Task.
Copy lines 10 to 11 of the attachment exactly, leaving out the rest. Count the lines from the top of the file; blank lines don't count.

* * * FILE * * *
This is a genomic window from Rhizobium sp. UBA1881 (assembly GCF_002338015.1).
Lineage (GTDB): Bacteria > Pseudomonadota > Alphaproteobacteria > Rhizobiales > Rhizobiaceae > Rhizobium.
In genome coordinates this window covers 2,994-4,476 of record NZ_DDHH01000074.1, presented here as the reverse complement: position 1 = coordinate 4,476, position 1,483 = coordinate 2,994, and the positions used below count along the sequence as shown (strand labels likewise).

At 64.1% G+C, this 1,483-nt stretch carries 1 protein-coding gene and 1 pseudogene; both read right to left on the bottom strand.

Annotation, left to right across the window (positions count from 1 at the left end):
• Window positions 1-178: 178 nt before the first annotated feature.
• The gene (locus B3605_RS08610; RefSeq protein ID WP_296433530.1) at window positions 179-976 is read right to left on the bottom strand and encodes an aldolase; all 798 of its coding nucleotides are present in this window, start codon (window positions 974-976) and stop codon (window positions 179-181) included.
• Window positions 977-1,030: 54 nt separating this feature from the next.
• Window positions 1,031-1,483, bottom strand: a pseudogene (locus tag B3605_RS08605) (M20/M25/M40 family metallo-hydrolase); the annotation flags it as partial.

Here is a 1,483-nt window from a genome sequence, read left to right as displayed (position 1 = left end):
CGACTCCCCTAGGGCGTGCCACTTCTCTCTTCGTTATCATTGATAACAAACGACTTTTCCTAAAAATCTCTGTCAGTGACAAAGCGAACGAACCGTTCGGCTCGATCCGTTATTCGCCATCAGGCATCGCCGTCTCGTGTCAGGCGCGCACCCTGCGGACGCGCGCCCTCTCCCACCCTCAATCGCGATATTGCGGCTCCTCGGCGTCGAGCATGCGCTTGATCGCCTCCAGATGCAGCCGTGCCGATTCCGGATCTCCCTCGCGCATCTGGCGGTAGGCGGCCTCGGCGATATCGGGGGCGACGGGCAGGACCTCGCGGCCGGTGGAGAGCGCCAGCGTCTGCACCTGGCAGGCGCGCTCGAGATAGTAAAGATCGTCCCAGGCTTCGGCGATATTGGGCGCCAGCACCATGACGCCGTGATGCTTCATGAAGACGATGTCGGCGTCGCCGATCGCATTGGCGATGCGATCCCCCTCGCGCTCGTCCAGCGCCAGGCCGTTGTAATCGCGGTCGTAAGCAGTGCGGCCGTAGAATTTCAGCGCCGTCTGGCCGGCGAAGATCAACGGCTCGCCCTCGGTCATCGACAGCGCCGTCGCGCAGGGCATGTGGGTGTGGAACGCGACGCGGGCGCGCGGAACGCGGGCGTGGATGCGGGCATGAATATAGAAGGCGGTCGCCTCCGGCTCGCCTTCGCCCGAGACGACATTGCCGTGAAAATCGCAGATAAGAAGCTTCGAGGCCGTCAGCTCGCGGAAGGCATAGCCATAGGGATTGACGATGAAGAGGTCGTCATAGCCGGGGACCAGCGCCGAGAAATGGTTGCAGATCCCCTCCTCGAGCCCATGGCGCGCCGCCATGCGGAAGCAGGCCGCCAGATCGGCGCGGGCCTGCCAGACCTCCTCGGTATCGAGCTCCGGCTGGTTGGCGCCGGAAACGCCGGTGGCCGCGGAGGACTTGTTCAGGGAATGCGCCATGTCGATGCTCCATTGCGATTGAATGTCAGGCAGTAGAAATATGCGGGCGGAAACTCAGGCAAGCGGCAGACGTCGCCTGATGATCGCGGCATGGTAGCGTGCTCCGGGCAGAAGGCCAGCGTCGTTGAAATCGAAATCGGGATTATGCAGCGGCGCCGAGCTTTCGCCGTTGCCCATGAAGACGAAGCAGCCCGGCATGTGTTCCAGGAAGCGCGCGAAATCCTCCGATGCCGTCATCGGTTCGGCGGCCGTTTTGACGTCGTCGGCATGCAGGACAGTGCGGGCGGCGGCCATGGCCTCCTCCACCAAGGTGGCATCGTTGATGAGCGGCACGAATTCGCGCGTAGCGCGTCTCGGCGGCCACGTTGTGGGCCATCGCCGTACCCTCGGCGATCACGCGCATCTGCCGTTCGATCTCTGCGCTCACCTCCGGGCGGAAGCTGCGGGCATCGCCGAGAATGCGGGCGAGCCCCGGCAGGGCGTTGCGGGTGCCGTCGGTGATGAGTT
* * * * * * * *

Here is a 1,483-nt window from a genome sequence, read left to right as displayed (position 1 = left end):
CGACTCCCCTAGGGCGTGCCACTTCTCTCTTCGTTATCATTGATAACAAACGACTTTTCCTAAAAATCTCTGTCAGTGACAAAGCGAACGAACCGTTCGGCTCGATCCGTTATTCGCCATCAGGCATCGCCGTCTCGTGTCAGGCGCGCACCCTGCGGACGCGCGCCCTCTCCCACCCTCAATCGCGATATTGCGGCTCCTCGGCGTCGAGCATGCGCTTGATCGCCTCCAGATGCAGCCGTGCCGATTCCGGATCTCCCTCGCGCATCTGGCGGTAGGCGGCCTCGGCGATATCGGGGGCGACGGGCAGGACCTCGCGGCCGGTGGAGAGCGCCAGCGTCTGCACCTGGCAGGCGCGCTCGAGATAGTAAAGATCGTCCCAGGCTTCGGCGATATTGGGCGCCAGCACCATGACGCCGTGATGCTTCATGAAGACGATGTCGGCGTCGCCGATCGCATTGGCGATGCGATCCCCCTCGCGCTCGTCCAGCGCCAGGCCGTTGTAATCGCGGTCGTAAGCAGTGCGGCCGTAGAATTTCAGCGCCGTCTGGCCGGCGAAGATCAACGGCTCGCCCTCGGTCATCGACAGCGCCGTCGCGCAGGGCATGTGGGTGTGGAACGCGACGCGGGCGCGCGGAACGCGGGCGTGGATGCGGGCATGAATATAGAAGGCGGTCGCCTCCGGCTCGCCTTCGCCCGAGACGACATTGCCGTGAAAATCGCAGATAAGAAGCTTCGAGGCCGTCAGCTCGCGGAAGGCATAGCCATAGGGATTGACGATGAAGAGGTCGTCATAGCCGGGGACCAGCGCCGAGAAATGGTTGCAGATCCCCTCCTCGAGCCCATGGCGCGCCGCCATGCGGAAGCAGGCCGCCAGATCGGCGCGGGCCTGCCAGACCTCCTCGGTATCGAGCTCCGGCTGGTTGGCGCCGGAAACGCCGGTGGCCGCGGAGGACTTGTTCAGGGAATGCGCCATGTCGATGCTCCATTGCGATTGAATGTCAGGCAGTAGAAATATGCGGGCGGAAACTCAGGCAAGCGGCAGACGTCGCCTGATGATCGCGGCATGGTAGCGTGCTCCGGGCAGAAGGCCAGCGTCGTTGAAATCGAAATCGGGATTATGCAGCGGCGCCGAGCTTTCGCCGTTGCCCATGAAGACGAAGCAGCCCGGCATGTGTTCCAGGAAGCGCGCGAAATCCTCCGATGCCGTCATCGGTTCGGCGGCCGTTTTGACGTCGTCGGCATGCAGGACAGTGCGGGCGGCGGCCATGGCCTCCTCCACCAAGGTGGCATCGTTGATGAGCGGCACGAATTCGCGCGTAGCGCGTCTCGGCGGCCACGTTGTGGGCCATCGCCGTACCCTCGGCGATCACGCGCATCTGCCGTTCGATCTCTGCGCTCACCTCCGGGCGGAAGCTGCGGGCATCGCCGAGAATGCGGGCGAGCCCCGGCAGGGCGTTGCGGGTGCCGTCGGTGATGAGTT